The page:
Top500: Frontier Still On Top, Sunway Formally Reappears

Chinese company leverages homegrown technology in supercomputing race.


New versions of the Top500 and Green500 lists have been released, and Frontier continues its reign at Number. 1. But a newcomer, Aurora, using Intel’s Sapphire Rapids, has entered at the Number 2 position with a “half-scale” system.

Both machines are HPE Crays, with the former using AMD optimized third-gen EPYC 64C at 2.0GHz and AMD Instinct MI250X, while the latter uses Intel Xeon CPU Max 9470 52C at 2.4GHz and Intel Data Center GPU Max. Frontier clocks in with an Energy Efficiency score of 52.592 GFLOPS/W (Number 8 on the Green500 list) while Aurora currently scores 23.711 GFLOPS/W (Number 38 on the Green500 list).

I previously wrote about the Green500 seven years ago in an article titled Green Computing: GPUs Strike Back. At that time, China’s NRCPC’s Sunway TaihuLight was sitting at the top of the Top500 list. So what has happened to the lead that China had at that time in supercomputing? Apparently Chinese researchers are still very active in the development of advanced machines, and news at times has leaked out about Exascale machines existing in China, too.

While there haven’t been formal submissions to the Top500 list, at last month’s SC23 Super Computing Conference there were two submissions for Gordon Bell Prize Awards that included work using new Sunway supercomputers. The first submission is “Towards Exascale Computation for Turbomachinery Flows,” and was Finalist 2 in the competition. The work was calculated on Wuxi’s new Sunway supercomputer where each computation node consists of 384 calculation cores and the total system contains up to 19.2 million cores.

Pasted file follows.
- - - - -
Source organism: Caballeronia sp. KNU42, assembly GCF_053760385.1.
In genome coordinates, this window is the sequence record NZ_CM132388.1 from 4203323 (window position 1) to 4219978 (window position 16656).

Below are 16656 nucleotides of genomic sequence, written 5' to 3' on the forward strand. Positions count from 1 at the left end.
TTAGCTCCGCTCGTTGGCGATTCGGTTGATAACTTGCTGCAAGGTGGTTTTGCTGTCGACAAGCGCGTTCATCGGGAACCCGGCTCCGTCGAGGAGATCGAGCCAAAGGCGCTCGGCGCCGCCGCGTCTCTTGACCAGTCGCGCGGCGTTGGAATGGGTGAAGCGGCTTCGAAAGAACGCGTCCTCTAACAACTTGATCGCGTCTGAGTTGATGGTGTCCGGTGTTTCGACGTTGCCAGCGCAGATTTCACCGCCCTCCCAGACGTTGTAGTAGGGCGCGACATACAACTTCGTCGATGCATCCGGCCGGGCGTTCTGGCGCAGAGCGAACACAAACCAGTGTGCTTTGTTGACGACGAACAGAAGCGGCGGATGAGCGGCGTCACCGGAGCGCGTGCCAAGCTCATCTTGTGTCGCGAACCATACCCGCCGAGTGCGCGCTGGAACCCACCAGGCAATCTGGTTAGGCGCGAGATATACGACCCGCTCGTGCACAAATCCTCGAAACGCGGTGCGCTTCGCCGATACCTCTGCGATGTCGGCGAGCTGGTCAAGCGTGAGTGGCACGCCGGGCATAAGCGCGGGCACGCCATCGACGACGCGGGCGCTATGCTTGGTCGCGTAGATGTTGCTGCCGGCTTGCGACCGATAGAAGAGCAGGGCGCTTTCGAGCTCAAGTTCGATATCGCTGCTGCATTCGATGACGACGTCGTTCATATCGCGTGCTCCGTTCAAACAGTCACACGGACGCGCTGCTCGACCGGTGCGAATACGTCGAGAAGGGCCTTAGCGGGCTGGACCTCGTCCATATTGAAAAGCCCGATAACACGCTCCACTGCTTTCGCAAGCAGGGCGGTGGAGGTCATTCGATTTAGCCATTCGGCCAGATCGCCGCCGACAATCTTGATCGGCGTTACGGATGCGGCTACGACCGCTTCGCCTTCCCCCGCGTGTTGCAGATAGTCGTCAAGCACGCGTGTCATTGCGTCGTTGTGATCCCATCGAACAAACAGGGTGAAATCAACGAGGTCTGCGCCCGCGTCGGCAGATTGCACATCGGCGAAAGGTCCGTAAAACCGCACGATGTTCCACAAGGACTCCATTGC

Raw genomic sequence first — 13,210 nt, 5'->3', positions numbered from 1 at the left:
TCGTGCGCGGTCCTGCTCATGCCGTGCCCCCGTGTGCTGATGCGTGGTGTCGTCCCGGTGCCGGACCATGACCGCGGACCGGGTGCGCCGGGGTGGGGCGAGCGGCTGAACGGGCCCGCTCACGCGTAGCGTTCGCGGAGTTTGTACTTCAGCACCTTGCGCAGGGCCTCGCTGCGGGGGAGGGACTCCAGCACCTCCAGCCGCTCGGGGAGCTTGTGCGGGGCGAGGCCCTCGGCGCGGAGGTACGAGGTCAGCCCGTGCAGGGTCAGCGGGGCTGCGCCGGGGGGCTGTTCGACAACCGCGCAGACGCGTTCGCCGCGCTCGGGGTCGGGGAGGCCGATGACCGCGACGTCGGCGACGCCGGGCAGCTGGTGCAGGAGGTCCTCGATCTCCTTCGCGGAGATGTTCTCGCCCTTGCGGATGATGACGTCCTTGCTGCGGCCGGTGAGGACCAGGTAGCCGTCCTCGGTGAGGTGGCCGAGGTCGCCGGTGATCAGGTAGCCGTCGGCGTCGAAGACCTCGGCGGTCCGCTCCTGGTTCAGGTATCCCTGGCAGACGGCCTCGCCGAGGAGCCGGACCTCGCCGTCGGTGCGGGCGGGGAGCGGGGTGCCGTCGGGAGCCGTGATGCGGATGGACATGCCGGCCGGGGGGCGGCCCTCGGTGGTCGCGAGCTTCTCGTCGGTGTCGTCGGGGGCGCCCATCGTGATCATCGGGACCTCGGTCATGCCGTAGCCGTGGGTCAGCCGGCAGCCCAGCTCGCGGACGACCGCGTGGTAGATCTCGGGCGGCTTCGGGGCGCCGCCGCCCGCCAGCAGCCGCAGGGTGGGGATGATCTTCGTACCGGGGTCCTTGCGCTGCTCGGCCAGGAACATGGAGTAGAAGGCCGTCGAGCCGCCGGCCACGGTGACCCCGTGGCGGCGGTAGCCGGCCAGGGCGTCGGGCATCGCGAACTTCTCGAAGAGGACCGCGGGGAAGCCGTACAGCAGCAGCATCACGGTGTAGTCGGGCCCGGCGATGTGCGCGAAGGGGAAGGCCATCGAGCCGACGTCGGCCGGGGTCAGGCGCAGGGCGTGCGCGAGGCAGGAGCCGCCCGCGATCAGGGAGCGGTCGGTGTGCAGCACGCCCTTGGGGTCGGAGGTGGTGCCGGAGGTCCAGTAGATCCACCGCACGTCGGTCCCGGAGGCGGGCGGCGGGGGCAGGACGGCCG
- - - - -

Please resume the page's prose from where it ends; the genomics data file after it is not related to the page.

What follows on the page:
The second submission was made to the new for 2023 category of the ACM Gordon Bell Prize for Climate Modelling. Again, a Sunway entry titled “Establishing a Modeling System in 3-km Horizontal Resolution for Global Atmospheric Circulation Triggered by Submarine Volcanic Eruptions with 400 Billion Smoothed Particle Hydrodynamics,” finished as Finalist 2 in the competition. Here it was reported that the modeling system was able to use 400 billion particles with 80% parallel efficiency, using 39 million processor cores — or approximately twice as many cores as the previously mentioned work.

In the paper, “5 ExaFlop/s HPL-MxP Benchmark with Linear Scalability on the 40-Million-Core Sunway Supercomputer”, Rongfen Lin, et. al. describe a system consisting of more than 107,520 SW26010-Pro CPUs, with a parallel scale of 41,932,800 cores. The 5.048 ExaFlop/s score for HPL-MxP Benchmark is good enough to place it in second place behind Frontier’s 9.95 ExaFlop/s score. The Sunway’s FP16 efficiency is at 85%, which is better than Frontier’s 74% and highest among all heterogenous manycore systems in the HPL-MxP list, but it’s not as high as Fugaku’s 93%. Still, this is a very notable achievement for research work using a “homegrown” processor and architecture and not relying on the big-name manufacturers used in many of the other systems in the Top500. Hopefully we’ll see the Sunway machine’s scores being submitted to future Top500 lists so that the researchers working on these systems will get the recognition that they deserve for their work in supercomputing.

Fig. 1: Hardware architecture of the SW26010-pro processor. Source: 5 “ExaFlop/s HPL-MxP Benchmark with Linear Scalability on the 40-Million-Core Sunway Supercomputer.

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